NEW ORLEANS (Reuters) - The remnants of Hurricane Isaac trudged north on Thursday and U.S. Gulf Coast residents started to mop up and assess damage, even as much of Louisiana was still flooded and without power.
Isaac, which was downgraded to a tropical depression on Thursday after hitting the region as a Category 1 hurricane, did little damage to New Orleans, where stronger barriers were installed after 2005’s Hurricane Katrina almost laid waste to the city.
Some key regional infrastructure, including ports, airports and oil refineries, was expected to be operating again on Friday.
Still, Isaac left a soggy mess across widespread areas of the U.S. Gulf Coast and could still bring heavy downpours and lowland flooding before moving into the central United States - where rain is badly needed - over the next few days.
Some 700,000 homes and businesses in Louisiana and Mississippi were still without power on Thursday, down from a peak of about 1 million. As winds subsided, crews were able to start assessing damage to power lines.
Authorities on Thursday, mindful of the lessons of Katrina, paid close attention to damage done to the earthen Lake Tangipahoa Dam in Mississippi’s Percy Quin State Park, about 100 miles (160 km) north of New Orleans, by days of relentless rainfall.
Officials asked tens of thousands of residents from nearby rural communities in Louisiana and Mississippi to evacuate as a precaution after warnings that the dam might break.
By day’s end a plan had been hatched to avert the danger. A controlled breach is planned for Friday, and the lake that is held back by the dam is expected to be drained as well.
“There will not be a wall of water moving toward Tangipahoa Parish,” said Mississippi Governor Phil Bryant.
In areas struck earlier by Isaac, the process of checking for damage and restoring halted operations began in earnest.
Isaac never came close to the power of Katrina, which was a Category 3 hurricane on the five-step Saffir-Simpson scale when it smashed into New Orleans on August 29, 2005.
Still, U.S. President Barack Obama still declared the impact on Louisiana and Mississippi major disasters and ordered federal aid to supplement state and local recovery efforts.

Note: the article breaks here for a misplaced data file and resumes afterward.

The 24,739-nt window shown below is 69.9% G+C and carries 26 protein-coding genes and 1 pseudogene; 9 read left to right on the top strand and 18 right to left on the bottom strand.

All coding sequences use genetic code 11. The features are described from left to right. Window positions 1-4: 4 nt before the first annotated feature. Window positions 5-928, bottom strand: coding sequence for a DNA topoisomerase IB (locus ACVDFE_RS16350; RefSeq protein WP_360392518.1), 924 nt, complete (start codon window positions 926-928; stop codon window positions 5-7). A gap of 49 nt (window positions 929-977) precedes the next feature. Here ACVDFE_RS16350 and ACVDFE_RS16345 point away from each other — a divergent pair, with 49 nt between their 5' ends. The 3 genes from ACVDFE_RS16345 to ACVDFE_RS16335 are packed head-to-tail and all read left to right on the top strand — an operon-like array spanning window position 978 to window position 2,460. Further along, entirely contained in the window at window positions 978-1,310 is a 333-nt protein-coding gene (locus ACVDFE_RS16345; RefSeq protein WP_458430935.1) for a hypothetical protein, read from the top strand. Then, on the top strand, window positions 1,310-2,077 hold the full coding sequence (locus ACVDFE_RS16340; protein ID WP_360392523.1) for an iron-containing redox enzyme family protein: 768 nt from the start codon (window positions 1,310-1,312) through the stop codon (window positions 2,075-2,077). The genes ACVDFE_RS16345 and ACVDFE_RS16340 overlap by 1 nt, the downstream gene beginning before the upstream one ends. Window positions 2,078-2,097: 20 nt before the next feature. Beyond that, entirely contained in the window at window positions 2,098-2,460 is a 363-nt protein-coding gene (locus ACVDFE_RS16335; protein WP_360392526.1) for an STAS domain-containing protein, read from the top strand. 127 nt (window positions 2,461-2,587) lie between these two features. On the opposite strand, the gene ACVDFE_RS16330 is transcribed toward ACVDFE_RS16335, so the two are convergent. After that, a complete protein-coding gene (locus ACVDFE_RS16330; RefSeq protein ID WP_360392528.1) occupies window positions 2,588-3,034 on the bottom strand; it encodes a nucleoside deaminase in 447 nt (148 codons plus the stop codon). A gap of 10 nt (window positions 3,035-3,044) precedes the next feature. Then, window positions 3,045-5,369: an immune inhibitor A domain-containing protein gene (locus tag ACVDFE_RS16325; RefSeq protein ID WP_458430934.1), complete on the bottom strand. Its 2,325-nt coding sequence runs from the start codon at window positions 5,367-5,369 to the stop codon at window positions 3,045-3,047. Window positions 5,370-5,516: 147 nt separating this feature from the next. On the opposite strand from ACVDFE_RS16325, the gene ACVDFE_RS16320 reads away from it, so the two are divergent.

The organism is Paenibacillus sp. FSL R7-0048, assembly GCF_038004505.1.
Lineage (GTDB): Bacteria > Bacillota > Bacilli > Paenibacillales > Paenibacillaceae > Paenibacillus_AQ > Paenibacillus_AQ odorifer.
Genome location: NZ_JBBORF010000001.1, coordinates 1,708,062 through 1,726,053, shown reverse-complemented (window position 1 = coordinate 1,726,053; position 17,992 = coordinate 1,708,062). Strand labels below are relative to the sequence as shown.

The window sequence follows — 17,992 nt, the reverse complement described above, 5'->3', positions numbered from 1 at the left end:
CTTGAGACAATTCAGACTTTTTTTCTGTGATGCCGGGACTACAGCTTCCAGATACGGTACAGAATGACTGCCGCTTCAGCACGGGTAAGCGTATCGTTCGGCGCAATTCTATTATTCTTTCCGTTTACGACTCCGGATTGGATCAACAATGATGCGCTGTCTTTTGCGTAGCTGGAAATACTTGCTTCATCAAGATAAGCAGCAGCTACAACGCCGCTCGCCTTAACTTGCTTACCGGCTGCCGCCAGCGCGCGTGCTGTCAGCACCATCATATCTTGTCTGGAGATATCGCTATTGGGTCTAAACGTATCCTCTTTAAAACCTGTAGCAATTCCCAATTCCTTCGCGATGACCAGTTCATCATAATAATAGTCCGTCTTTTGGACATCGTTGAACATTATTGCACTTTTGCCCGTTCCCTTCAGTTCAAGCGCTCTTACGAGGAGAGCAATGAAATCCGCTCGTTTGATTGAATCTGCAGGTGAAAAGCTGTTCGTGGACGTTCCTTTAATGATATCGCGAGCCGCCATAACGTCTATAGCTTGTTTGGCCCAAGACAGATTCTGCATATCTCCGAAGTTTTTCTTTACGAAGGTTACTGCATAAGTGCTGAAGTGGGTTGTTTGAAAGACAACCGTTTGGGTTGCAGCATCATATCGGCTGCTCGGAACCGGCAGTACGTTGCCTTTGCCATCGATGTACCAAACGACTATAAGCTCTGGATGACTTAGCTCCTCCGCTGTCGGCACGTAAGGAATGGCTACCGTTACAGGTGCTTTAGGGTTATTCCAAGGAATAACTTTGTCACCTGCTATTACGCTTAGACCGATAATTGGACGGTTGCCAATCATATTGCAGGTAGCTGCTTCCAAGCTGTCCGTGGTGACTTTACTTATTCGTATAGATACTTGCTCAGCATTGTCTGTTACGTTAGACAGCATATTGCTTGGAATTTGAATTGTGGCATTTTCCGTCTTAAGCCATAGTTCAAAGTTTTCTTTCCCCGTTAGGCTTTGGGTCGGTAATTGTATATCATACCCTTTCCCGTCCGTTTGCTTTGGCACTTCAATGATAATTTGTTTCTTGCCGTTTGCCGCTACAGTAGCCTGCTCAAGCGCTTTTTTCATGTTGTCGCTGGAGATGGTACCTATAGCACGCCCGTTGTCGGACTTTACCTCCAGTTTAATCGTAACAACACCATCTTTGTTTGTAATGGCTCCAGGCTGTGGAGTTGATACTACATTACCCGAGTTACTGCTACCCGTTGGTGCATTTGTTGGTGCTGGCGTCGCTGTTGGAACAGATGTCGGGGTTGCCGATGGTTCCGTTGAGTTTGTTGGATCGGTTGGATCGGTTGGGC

The storm caused anywhere from $500 million to $2 billion in insured onshore losses, according to estimates by two firms that project damage for the insurance industry.
The oil and gas industry in the Gulf of Mexico has so far reported no major storm-related damage to infrastructure although one Louisiana refinery had flooding.
Energy production was expected to start ramping up again, after nearly grinding to a halt as Isaac closed in on Louisiana on Tuesday. U.S. crude oil fell as companies found little damage from the storm, closing at $94.62 a barrel.
Multibillion-dollar defenses built to protect New Orleans itself, after it was ravaged by Katrina almost exactly seven years ago, passed their first major test, according to the U.S. Army Corps of Engineers.
The Port of New Orleans was scheduled to reopen on the Mississippi River on Friday. Staff reported no flooding and only minimal wind damage to industrial and cargo facilities.
With energy restored, Louis Armstrong New Orleans International Airport is also expected to be open on Friday.
Dusk-to-dawn curfews, imposed to help prevent any repeat of the looting that occurred in New Orleans in the days after Katrina struck in 2005, were lifted on Thursday.
Only about a dozen looting-related arrests were reported in the city by Thursday morning but the streets were unusually quiet, still littered with downed branches, fallen trees and pieces of roofing material.
In the historic French Quarter, a few people were out taking down the boards they had nailed up over store windows. Officials urged patience and good humor during the clean-up.
“Our tempers tend to flare,” said New Orleans Councilwoman Cynthia Hedge Morrell at the news conference. “My advice would be sit on the front porch and talk to your neighbors. That’s what New Orleans is known for.”
But massive rains and storm surge from the Gulf inundated low-lying communities outside the federal flood containment system protecting New Orleans, forcing the evacuation of thousands of people from their homes and some dramatic rooftop rescue operations.
Hardest hit was Plaquemines Parish, southeast of New Orleans, where floodwaters overtopped at least one levee on Wednesday and left many homes under about 12 feet (3.6 meters) of water. Dozens of residents who had attempted to ride out the storm had to be plucked from their rooftops.
Late on Thursday, local officials confirmed the death of a man and a woman in Braithwaite, the hard-hit town in Plaquemines County. The pair apparently drowned in their kitchen, bringing known deaths from Isaac to three.
In Slidell, a town of about 27,000 people northeast of New Orleans, the surge from Lake Pontchartrain left the Eden Isle community under about a foot (30 cm) of water.
“You’d have never made me believe a Category 1 would dump this much water,” said Sam Caruso, 71, a former mayor of the town who was touring it in his pickup truck.
As the focus on Isaac shifted from the coast, many in its projected path further north have been praying it will bring rain desperately needed to ease a drought. Summer crops are in tatters and many rivers and dams are critically low.
Storm watchers have turned to Tropical Storm Leslie, currently 1,060 miles (1,705 km) east of the Windward Islands with wind speeds picking up. Leslie could become a hurricane as soon as Friday but is not seen as a threat to land.
Additional reporting by Ben Gruber and Kathy Finn in New Orleans; Emily Le Coz in Tupelo, Missisippi; Chris Baltimore in Houston; David Adams and Kevin Gray in Miami; Writing by Tom Brown, Anna Driver and Ros Krasny; Editing by Jackie Frank, Eric Walsh and Lisa Shumaker